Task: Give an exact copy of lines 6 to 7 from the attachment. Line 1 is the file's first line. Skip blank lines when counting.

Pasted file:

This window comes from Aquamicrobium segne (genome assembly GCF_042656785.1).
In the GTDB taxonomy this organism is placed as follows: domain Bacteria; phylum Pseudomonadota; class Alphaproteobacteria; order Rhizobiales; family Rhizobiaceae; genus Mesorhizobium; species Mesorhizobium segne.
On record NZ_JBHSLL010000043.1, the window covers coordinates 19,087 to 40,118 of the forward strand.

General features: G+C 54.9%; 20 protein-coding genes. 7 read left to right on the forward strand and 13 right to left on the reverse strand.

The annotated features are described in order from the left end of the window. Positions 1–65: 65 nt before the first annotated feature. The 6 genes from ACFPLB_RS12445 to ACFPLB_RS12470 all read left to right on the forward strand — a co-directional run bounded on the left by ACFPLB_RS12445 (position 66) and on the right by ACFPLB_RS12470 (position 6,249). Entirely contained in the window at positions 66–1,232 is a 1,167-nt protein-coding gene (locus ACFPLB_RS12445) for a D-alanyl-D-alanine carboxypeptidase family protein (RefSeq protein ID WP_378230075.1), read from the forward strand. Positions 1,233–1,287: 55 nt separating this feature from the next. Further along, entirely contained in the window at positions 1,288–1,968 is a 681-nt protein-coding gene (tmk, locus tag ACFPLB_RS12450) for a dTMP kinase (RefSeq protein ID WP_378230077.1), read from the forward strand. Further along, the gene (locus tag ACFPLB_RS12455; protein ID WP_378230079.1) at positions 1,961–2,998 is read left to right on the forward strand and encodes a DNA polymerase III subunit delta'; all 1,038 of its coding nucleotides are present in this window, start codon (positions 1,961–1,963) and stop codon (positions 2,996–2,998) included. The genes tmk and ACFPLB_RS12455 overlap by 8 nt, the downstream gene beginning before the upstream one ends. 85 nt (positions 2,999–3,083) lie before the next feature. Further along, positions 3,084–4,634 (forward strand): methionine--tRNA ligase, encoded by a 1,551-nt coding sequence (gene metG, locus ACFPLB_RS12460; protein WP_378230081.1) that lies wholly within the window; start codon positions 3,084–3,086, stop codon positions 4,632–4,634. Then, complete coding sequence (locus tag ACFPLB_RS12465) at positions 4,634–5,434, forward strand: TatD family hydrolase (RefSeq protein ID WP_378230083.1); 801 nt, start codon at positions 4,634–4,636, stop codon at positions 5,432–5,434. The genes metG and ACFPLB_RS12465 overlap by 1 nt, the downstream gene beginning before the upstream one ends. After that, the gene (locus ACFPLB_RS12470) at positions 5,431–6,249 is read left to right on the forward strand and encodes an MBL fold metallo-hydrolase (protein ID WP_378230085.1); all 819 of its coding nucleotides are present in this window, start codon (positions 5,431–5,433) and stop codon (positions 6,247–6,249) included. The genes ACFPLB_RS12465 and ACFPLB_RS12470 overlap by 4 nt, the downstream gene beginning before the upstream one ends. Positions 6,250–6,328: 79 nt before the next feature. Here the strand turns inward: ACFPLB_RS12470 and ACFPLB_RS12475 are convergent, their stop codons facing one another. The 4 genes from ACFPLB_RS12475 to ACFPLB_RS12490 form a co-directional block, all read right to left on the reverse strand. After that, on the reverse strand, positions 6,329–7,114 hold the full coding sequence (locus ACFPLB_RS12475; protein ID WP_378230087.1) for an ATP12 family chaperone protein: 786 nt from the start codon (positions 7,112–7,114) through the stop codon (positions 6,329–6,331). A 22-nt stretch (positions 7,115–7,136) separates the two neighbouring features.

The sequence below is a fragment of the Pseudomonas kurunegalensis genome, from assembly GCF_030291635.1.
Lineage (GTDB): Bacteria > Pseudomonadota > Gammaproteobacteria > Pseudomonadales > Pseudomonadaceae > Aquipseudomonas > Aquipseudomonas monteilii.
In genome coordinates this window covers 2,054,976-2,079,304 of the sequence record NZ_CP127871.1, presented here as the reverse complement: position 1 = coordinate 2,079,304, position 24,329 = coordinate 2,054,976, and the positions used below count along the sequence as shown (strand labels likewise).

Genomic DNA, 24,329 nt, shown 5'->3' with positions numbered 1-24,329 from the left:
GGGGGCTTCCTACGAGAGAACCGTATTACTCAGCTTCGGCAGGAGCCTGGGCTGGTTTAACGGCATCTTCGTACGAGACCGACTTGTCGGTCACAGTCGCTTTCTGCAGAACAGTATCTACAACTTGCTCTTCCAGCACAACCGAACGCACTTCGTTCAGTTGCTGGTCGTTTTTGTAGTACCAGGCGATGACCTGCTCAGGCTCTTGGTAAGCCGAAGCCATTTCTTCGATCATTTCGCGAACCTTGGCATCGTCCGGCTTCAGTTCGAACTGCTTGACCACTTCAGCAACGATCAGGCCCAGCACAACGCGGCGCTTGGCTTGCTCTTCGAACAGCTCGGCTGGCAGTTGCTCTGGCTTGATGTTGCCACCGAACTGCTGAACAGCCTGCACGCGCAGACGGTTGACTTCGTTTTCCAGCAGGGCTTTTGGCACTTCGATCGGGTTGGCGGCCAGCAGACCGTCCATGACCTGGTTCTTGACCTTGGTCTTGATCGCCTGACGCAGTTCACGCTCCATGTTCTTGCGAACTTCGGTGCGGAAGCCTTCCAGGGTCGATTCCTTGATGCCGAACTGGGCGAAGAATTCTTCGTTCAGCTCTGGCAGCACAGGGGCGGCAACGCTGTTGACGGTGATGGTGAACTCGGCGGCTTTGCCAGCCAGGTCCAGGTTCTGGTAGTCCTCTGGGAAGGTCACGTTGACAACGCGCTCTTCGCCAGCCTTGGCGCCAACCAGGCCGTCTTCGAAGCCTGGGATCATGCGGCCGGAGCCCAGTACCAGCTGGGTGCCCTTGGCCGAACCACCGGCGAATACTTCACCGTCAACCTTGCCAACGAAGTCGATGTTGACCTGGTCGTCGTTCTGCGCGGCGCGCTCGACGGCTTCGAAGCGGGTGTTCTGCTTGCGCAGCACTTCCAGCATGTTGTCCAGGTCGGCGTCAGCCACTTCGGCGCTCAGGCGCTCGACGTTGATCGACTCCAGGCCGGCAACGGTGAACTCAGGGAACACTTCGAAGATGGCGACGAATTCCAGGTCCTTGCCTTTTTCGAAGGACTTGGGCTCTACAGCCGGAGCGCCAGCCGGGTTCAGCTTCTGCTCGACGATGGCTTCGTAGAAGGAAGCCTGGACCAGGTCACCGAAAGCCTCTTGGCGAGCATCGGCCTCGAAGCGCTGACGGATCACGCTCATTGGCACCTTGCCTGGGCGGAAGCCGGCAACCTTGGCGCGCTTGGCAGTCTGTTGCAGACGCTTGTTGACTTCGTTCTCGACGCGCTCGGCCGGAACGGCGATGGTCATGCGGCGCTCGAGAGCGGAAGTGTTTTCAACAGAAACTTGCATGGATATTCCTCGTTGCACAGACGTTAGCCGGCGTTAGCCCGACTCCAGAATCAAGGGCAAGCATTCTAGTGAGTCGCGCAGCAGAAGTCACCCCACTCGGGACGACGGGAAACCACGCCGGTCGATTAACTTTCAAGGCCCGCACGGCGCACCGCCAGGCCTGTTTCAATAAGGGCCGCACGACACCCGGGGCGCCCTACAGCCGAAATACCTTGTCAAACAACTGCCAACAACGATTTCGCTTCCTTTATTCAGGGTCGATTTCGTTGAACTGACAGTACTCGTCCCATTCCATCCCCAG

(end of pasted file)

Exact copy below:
The sequence below is a fragment of the Pseudomonas kurunegalensis genome, from assembly GCF_030291635.1.
Lineage (GTDB): Bacteria > Pseudomonadota > Gammaproteobacteria > Pseudomonadales > Pseudomonadaceae > Aquipseudomonas > Aquipseudomonas monteilii.